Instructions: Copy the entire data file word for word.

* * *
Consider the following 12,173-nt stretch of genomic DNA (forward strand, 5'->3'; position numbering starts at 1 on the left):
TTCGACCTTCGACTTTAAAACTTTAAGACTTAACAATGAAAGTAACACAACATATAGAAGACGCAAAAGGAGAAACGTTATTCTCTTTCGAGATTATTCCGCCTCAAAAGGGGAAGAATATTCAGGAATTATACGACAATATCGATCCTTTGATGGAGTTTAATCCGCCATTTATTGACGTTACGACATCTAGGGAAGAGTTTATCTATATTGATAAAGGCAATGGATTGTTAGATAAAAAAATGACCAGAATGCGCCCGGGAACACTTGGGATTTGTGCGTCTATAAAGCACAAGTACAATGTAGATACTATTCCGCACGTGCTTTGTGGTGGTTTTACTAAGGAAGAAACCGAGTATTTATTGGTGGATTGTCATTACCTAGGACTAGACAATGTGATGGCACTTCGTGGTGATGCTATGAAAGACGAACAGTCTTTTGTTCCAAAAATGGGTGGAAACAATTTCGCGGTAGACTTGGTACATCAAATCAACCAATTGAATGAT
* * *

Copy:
Consider the following 12,173-nt stretch of genomic DNA (forward strand, 5'->3'; position numbering starts at 1 on the left):
TTCGACCTTCGACTTTAAAACTTTAAGACTTAACAATGAAAGTAACACAACATATAGAAGACGCAAAAGGAGAAACGTTATTCTCTTTCGAGATTATTCCGCCTCAAAAGGGGAAGAATATTCAGGAATTATACGACAATATCGATCCTTTGATGGAGTTTAATCCGCCATTTATTGACGTTACGACATCTAGGGAAGAGTTTATCTATATTGATAAAGGCAATGGATTGTTAGATAAAAAAATGACCAGAATGCGCCCGGGAACACTTGGGATTTGTGCGTCTATAAAGCACAAGTACAATGTAGATACTATTCCGCACGTGCTTTGTGGTGGTTTTACTAAGGAAGAAACCGAGTATTTATTGGTGGATTGTCATTACCTAGGACTAGACAATGTGATGGCACTTCGTGGTGATGCTATGAAAGACGAACAGTCTTTTGTTCCAAAAATGGGTGGAAACAATTTCGCGGTAGACTTGGTACATCAAATCAACCAATTGAATGAT